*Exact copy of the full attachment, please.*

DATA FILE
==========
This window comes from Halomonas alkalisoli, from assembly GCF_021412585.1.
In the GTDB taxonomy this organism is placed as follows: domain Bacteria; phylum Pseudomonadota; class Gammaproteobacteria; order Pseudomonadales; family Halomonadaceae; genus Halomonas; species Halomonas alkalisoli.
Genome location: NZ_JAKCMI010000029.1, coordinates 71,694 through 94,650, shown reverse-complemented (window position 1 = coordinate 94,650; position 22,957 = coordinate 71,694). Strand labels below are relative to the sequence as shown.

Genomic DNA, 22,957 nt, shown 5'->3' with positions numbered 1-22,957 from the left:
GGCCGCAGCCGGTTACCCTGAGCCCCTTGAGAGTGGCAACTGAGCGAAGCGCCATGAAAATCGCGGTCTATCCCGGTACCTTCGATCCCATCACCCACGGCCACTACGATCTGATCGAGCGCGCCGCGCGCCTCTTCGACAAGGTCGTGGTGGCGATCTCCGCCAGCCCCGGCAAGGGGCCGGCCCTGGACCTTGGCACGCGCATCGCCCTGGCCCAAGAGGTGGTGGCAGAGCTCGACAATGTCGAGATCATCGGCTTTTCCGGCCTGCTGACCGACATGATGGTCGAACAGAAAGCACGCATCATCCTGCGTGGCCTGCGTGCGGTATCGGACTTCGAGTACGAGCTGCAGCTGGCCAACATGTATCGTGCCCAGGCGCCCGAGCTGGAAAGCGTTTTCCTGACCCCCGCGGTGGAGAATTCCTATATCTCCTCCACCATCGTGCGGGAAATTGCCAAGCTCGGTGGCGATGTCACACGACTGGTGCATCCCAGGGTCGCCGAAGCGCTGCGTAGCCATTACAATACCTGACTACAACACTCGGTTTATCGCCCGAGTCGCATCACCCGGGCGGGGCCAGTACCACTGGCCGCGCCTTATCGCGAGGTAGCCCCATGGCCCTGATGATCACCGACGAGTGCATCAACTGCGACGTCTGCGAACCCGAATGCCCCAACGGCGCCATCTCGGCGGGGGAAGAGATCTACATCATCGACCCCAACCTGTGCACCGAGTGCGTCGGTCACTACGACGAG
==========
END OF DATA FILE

This window comes from Halomonas alkalisoli, from assembly GCF_021412585.1.
In the GTDB taxonomy this organism is placed as follows: domain Bacteria; phylum Pseudomonadota; class Gammaproteobacteria; order Pseudomonadales; family Halomonadaceae; genus Halomonas; species Halomonas alkalisoli.
Genome location: NZ_JAKCMI010000029.1, coordinates 71,694 through 94,650, shown reverse-complemented (window position 1 = coordinate 94,650; position 22,957 = coordinate 71,694). Strand labels below are relative to the sequence as shown.

Genomic DNA, 22,957 nt, shown 5'->3' with positions numbered 1-22,957 from the left:
GGCCGCAGCCGGTTACCCTGAGCCCCTTGAGAGTGGCAACTGAGCGAAGCGCCATGAAAATCGCGGTCTATCCCGGTACCTTCGATCCCATCACCCACGGCCACTACGATCTGATCGAGCGCGCCGCGCGCCTCTTCGACAAGGTCGTGGTGGCGATCTCCGCCAGCCCCGGCAAGGGGCCGGCCCTGGACCTTGGCACGCGCATCGCCCTGGCCCAAGAGGTGGTGGCAGAGCTCGACAATGTCGAGATCATCGGCTTTTCCGGCCTGCTGACCGACATGATGGTCGAACAGAAAGCACGCATCATCCTGCGTGGCCTGCGTGCGGTATCGGACTTCGAGTACGAGCTGCAGCTGGCCAACATGTATCGTGCCCAGGCGCCCGAGCTGGAAAGCGTTTTCCTGACCCCCGCGGTGGAGAATTCCTATATCTCCTCCACCATCGTGCGGGAAATTGCCAAGCTCGGTGGCGATGTCACACGACTGGTGCATCCCAGGGTCGCCGAAGCGCTGCGTAGCCATTACAATACCTGACTACAACACTCGGTTTATCGCCCGAGTCGCATCACCCGGGCGGGGCCAGTACCACTGGCCGCGCCTTATCGCGAGGTAGCCCCATGGCCCTGATGATCACCGACGAGTGCATCAACTGCGACGTCTGCGAACCCGAATGCCCCAACGGCGCCATCTCGGCGGGGGAAGAGATCTACATCATCGACCCCAACCTGTGCACCGAGTGCGTCGGTCACTACGACGAG